All technological business sector players are aware of the challenges, for the public administration as well as companies and citizens, posed by the growth of cities. We are not just speaking about growth in the number of inhabitants or the square kilometres they occupy, but rather we are referring to efficient growth that is respectful with the environment, using natural resources as far as possible, so as to optimise the use of water, electricity, telecommunications, gas, transport, emergency and security services, public utilities, etc.

«The totally smart city will not arise until we first become smart citizens»

According to a recent report by McKinsey Global Institute, the most dynamic cities in 2025 will be in the Far East, mostly in China. Another interesting fact is that only 600 urban centres currently generate 60% of global GDP. Researchers have indicated that there are three characteristics that have placed these cities in the lead. The first is that they have adopted a strategic approach, planning the changes, achieving intelligent and sustainable growth; secondly, they evaluate and manage expenses in a rigorous manner and invest transparently and responsibly, and finally, they obtain the maximum support for changes, forging a consensus between the affected parties and implementing it with highly qualified people.

Here we can highlight the importance of exploring possible alliances, searching for models and having a commitment to technology as a key factor for creating smarter cities. But the question is: Are we ready to live in smart cities? I think so, but what is clear is that the totally smart city will not arise until we first become citizens fully involved in achieving this goal, i.e., we become smart citizens. We already have the new technologies that are going to enable us to evolve towards the city of the future, but the key is to make sustainable and efficient use of each of them, so as to manage to live (in the long term) in the perfect city of the future.

The Internet of Things: what is it, where is it gaining traction and what does the future hold?


By Rhonda Walker, Vice President, Corporate Marketing & Brand, Jasper Technologies

The Internet of Things (IoT), which can be thought of as the extension of the Internet to the physical world, is reshaping the human experience and changing the way business is done across every industry. From connected cars to heart pacemakers, from the Amazon Kindle to connected Heineken beer kegs, industries, user experiences and lives are being transformed.

Despite the term, the IoT isn’t about things; it is about services. At Jasper, we work with more than 1,000 enterprises that are embedding connectivity in an astonishing variety of different ways, enabling an amazing array of new benefits and experiences for customers, and unlocking new business models and revenue streams in their markets. When the products that companies sell are connected to the rest of the world in real-time, all the time, it fundamentally changes how businesses operate, interact with customers and make money. As a result value shifts from the products they make to the services they make possible.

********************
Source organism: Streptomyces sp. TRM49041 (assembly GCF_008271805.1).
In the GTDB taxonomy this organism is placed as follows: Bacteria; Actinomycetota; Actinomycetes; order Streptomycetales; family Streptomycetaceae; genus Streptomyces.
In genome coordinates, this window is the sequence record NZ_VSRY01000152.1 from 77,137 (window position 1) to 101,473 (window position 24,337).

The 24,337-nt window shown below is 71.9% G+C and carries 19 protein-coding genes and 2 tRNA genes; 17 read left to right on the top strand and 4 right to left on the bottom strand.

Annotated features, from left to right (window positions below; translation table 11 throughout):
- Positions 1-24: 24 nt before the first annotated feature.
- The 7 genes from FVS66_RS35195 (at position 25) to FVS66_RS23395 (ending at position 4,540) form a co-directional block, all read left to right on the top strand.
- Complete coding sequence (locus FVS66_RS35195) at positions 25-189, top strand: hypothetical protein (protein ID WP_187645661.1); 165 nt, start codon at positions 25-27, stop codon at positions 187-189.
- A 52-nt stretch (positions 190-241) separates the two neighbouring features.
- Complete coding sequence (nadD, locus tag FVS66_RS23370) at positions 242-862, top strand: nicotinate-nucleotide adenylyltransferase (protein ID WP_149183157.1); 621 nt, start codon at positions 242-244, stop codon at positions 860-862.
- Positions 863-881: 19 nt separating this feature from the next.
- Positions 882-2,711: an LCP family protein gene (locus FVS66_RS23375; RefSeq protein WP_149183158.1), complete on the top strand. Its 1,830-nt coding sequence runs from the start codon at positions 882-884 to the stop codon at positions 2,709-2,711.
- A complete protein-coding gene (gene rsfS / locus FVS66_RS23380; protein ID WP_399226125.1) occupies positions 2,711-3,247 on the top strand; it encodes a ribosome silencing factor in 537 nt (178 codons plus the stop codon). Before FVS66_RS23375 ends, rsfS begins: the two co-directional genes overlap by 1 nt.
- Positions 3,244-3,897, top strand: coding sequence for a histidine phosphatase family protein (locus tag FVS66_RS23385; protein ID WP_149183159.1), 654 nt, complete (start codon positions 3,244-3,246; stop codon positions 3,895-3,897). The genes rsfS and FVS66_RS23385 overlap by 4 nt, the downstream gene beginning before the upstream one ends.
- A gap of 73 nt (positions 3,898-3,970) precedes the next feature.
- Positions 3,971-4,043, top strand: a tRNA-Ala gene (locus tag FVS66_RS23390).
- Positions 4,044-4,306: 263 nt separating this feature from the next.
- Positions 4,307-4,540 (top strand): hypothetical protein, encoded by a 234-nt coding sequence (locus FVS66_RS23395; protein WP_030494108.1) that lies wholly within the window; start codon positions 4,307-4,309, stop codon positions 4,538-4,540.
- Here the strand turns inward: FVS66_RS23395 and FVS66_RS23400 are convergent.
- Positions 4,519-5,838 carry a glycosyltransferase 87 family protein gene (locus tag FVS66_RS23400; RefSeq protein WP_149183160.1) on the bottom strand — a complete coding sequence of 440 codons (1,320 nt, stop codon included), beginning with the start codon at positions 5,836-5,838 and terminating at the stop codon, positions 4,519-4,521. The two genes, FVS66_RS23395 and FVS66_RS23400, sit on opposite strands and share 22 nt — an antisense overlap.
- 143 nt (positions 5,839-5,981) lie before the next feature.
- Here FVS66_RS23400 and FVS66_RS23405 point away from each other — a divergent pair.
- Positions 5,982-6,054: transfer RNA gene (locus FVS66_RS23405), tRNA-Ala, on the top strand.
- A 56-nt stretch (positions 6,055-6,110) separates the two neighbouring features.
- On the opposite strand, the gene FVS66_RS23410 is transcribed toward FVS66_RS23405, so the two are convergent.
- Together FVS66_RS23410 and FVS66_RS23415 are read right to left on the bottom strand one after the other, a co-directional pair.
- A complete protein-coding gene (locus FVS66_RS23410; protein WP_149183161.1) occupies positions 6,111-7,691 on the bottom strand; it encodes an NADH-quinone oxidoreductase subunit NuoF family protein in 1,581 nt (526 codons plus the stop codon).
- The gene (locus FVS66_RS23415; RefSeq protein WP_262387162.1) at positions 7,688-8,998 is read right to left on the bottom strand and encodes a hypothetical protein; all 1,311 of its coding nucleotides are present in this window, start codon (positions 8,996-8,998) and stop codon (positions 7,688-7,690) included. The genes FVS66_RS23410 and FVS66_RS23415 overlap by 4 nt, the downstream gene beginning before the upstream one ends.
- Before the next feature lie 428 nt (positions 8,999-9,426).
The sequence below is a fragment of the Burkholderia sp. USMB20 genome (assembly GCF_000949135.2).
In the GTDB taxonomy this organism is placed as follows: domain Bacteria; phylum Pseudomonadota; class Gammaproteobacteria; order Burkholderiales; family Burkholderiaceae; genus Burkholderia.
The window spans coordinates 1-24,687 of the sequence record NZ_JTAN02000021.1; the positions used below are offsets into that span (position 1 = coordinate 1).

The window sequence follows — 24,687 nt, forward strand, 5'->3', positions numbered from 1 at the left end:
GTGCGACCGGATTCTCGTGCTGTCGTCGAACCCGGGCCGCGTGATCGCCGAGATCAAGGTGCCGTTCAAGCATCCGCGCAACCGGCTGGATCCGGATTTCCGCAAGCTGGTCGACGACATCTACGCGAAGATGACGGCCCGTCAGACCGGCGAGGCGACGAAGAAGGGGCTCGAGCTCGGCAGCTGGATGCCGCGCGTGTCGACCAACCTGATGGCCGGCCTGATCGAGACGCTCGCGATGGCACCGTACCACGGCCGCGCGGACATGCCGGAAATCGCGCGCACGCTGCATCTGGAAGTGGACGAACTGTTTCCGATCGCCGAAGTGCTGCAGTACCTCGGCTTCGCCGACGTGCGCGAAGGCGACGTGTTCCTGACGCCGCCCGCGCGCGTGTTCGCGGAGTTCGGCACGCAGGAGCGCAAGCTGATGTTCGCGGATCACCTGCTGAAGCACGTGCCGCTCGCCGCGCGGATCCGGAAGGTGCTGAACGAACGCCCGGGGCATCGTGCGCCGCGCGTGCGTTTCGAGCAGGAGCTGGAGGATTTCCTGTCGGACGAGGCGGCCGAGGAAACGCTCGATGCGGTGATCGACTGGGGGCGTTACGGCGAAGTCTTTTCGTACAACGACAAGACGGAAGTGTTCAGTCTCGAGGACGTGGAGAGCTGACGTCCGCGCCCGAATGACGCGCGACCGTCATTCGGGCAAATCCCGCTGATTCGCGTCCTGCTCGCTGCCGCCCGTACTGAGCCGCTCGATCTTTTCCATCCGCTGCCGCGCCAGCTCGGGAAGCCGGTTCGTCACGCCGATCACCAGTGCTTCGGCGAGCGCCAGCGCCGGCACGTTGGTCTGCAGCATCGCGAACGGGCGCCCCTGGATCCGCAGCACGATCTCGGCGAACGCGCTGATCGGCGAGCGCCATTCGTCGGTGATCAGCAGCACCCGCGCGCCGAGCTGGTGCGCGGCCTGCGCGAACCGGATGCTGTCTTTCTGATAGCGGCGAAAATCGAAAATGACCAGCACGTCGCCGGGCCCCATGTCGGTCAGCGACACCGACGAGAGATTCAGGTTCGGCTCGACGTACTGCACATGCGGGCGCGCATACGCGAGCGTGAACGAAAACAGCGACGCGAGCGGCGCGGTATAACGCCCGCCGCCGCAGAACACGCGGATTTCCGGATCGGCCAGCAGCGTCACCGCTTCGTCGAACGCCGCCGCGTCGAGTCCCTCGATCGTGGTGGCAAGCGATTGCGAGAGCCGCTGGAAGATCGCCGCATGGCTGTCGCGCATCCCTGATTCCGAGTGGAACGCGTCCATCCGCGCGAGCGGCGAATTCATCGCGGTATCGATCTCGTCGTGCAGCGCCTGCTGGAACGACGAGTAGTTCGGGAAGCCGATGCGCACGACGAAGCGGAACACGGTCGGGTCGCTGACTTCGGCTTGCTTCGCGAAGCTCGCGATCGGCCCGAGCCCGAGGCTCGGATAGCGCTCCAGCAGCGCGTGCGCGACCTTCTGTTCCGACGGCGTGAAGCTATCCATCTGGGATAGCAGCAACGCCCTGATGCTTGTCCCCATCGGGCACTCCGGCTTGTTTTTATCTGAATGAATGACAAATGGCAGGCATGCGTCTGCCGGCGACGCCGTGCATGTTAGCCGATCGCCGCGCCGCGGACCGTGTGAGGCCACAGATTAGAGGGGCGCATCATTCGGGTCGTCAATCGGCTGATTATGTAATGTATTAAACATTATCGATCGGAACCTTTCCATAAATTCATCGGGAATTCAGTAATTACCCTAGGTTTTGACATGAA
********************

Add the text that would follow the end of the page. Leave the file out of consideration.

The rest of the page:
«When the products that companies sell are connected to the rest of the world in real-time, all the time, it fundamentally changes how businesses operate, interact with customers and make money»

Looking at the IoT landscape, certain industries are leading the way. Automotive is at the forefront of innovation, and we already work with 12 of the world’s top automotive original equipment manufacturers (OEMs), all of which are already starting to execute on their ‘connected car’ vision. Connected car applications range from in-car entertainment, to automated emergency services call-outs, real-time traffic monitoring, remote security capabilities and more. Plus industries that also serve drivers are leveraging vehicle telematics to deliver new experiences like usage-based insurance and online tracking to recover stolen vehicles. In other areas, like the connected home, smart metering, wearables and even food and beverage, the rate of implementation for new connected business models continues to accelerate.

Traction in the transportation category isn’t limited to cars, the aviation industry is also benefitting by embracing IoT. GE Aviation is using the Jasper platform to connect jet engines and thus better manage maintenance processes and dramatically reduce unplanned downtime. Connecting engines to centralized systems is one step that GE Aviation is taking to help reduce the more than 60,000 flight delays and cancellations per year that combine for more than $8 billion in operational costs annually.

Looking to the future, governments have seen the transformative potential of the IoT, and the value in both monetary terms and human experience. Earlier this year the UK government pledged to invest $75 million into companies developing devices that can communicate over the Internet; and the US government is expected to invest an enormous $1.2 trillion in IoT related technology over the next three years. With investment will come the education, talent, infrastructure, materials and most of all the motivation needed to enable the Internet of Things to reach its full potential.

Will better health-technology help us build a smarter world?


By Lorenzo Sabatelli, founding director, GLOBMOD1

With regard to the health and healthcare sectors, I think we are getting everyday smarter and readier to the opportunities and challenges of a smarter world, but more work is needed to ensure that new technologies are used to better satisfy user, e.g. patient, necessities. For instance, it is essential that digital and mobile health systems and applications are designed taking into account the cognitive status of those who will actually use them. In fact, if applications require active participation of users and fairly steep learning curves, their performances will depend on the cognitive status and learning capacity of target patients, and may not be necessarily suitable for population groups that might otherwise greatly benefit from their use.